Even with the trouble spots, Rap-Murr-Phobia is good
enough for long-time Keith Murray fans who are looking for
their fix from the effervescent emcee.
4.0 out of 5 discs
The Rise And Fall of
|A lot of
music coming out nowadays comes out of nowhere. For example,
outside of the UK, nobody even knew who Amy Winehouse was.
And even if you had a hot song or an album that was
critically acclaimed, it didn't always translate into
mainstream success or record sales. Newcomer Keite Young has
his work cut out for him considering the amount of 'Rhythm
and Pop' that currently dominates the airwaves. But with an
eclectic album like The Rise and Fall of Keite Young, the
R&B world might be missing out on the next level of soul
music. The debut single "If We Were Alone" with the
equally-talented songstress N'Dambi showcases his seductive
side coupled with her deep soul. "Thinkuboutmi" teeters on
the fence between funk and blues with heavy instrumentation
and Young's strong vocal presence throughout. "Pray" is a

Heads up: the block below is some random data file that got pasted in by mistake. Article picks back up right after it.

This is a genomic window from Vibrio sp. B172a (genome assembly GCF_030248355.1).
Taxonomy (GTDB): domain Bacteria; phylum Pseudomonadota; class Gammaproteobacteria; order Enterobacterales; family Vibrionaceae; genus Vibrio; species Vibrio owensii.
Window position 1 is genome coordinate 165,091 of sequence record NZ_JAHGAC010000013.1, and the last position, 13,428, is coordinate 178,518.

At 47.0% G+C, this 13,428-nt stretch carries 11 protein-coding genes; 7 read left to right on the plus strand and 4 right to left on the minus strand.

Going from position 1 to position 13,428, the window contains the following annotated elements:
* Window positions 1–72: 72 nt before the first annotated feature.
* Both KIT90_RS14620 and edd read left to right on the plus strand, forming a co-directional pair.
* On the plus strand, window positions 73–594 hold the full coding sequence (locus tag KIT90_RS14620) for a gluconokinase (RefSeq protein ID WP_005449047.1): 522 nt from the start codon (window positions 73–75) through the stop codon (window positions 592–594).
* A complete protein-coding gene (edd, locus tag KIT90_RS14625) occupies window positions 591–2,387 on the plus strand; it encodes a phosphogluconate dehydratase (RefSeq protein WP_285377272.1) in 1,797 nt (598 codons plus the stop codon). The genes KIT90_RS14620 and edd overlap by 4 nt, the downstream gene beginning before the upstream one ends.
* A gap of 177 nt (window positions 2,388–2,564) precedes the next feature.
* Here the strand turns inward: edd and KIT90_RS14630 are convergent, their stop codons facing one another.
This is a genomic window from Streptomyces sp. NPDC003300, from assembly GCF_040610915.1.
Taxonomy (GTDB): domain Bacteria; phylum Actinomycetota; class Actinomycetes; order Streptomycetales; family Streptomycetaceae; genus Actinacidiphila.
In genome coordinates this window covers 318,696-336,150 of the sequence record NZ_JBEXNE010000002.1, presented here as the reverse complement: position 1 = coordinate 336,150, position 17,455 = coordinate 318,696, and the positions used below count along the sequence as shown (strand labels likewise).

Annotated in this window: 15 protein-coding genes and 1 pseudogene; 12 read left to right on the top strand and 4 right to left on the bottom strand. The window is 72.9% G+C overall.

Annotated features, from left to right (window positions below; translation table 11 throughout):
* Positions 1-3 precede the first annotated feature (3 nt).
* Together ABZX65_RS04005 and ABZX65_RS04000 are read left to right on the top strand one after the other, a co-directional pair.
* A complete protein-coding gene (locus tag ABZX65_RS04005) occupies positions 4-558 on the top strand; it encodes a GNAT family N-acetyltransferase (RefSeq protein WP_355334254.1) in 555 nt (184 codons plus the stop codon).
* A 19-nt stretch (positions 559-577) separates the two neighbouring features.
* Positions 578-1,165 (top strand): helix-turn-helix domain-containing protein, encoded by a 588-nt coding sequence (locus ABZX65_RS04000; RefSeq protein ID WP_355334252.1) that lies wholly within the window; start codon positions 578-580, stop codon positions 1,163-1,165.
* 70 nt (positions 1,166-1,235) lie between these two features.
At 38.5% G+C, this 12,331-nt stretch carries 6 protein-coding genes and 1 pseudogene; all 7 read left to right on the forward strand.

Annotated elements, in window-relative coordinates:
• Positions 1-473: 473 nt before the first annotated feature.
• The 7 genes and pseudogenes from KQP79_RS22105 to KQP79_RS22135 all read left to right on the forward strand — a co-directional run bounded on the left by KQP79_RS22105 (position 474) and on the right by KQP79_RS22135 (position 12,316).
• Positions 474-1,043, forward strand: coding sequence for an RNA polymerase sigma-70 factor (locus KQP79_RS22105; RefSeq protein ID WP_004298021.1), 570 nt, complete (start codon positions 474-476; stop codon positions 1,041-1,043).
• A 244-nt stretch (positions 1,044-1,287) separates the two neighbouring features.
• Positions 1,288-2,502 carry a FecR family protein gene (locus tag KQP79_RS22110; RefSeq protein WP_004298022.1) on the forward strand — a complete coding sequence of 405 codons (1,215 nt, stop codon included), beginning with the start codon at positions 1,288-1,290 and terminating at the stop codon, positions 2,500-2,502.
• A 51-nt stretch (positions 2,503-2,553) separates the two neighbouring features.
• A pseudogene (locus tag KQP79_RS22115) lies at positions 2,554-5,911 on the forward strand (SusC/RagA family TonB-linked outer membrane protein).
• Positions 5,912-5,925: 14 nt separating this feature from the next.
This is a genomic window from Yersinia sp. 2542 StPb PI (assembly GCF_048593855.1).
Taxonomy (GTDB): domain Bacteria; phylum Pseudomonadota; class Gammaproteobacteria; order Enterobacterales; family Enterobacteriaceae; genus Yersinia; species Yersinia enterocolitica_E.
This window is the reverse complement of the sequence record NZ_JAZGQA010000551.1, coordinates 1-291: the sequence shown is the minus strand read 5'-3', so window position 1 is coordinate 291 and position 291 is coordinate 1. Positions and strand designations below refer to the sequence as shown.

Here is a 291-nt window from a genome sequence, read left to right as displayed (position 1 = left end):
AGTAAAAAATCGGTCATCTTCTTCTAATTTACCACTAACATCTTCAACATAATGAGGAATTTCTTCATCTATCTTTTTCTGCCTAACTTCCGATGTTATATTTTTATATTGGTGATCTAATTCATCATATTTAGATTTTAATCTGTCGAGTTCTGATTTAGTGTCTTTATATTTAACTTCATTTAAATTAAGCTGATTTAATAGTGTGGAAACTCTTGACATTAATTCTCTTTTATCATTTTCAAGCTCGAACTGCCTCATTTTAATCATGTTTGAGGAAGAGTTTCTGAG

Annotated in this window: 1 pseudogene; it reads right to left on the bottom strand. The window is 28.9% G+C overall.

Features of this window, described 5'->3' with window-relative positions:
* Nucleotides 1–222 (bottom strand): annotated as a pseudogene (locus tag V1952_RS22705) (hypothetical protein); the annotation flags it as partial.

song for anyone looking for inspiration during their time of
need, "E.N.S. (Everybody Needs Somebody)" follows those same
sentiments with a commanding gospel undertone for the song,
"The Wash" is a mild serenade that rides a simple guitar
chord that leads to a full-on guitar riff, and "Time"
infuses a 'juke joint' feel and explains that your
perception of things will change eventually...even if it's a
change for the bad. Other standouts include the mellowness
of "The Way That You Love Me," the rock-infused ballad "Hey
Joy..." (think Lenny Kravitz) and the jammed-out closer
"Pressure." The Rise And Fall of Keite Young is overflowing
with heartfelt ballads, infectious jams, and smooth grooves
that put him a cut above the rest. The edgy and risky rock
elements might discourage some from taking a chance, but
Keite Young is ultimately the kind of artist that a lot of
people in the music industry strive to become.
4.5 out of 5 discs
underground artist has its ups and downs. The downs are more
obvious, with limited record sales, less mainstream
promotion, and little to no radio or video airplay. But then
there are the ups of having a small room full of people that
love and appreciate your work for what it is. There's also
the constant hustle and eagerness to eventually get to the
mountain top. But the single biggest thing that small time
artists realize over time is that the music industry itself
is based on timing and luck. For Ledisi, her time has
arrived after many years of struggling to get her music to
the masses. With the arrival of her new album, there's good
reason why Ledisi was named as one of the' Top 10 Faces To
Watch in 2007' by Billboard Magazine. On her harmonious
Verve Forecast debut Lost and Found, Ledisi guides you on a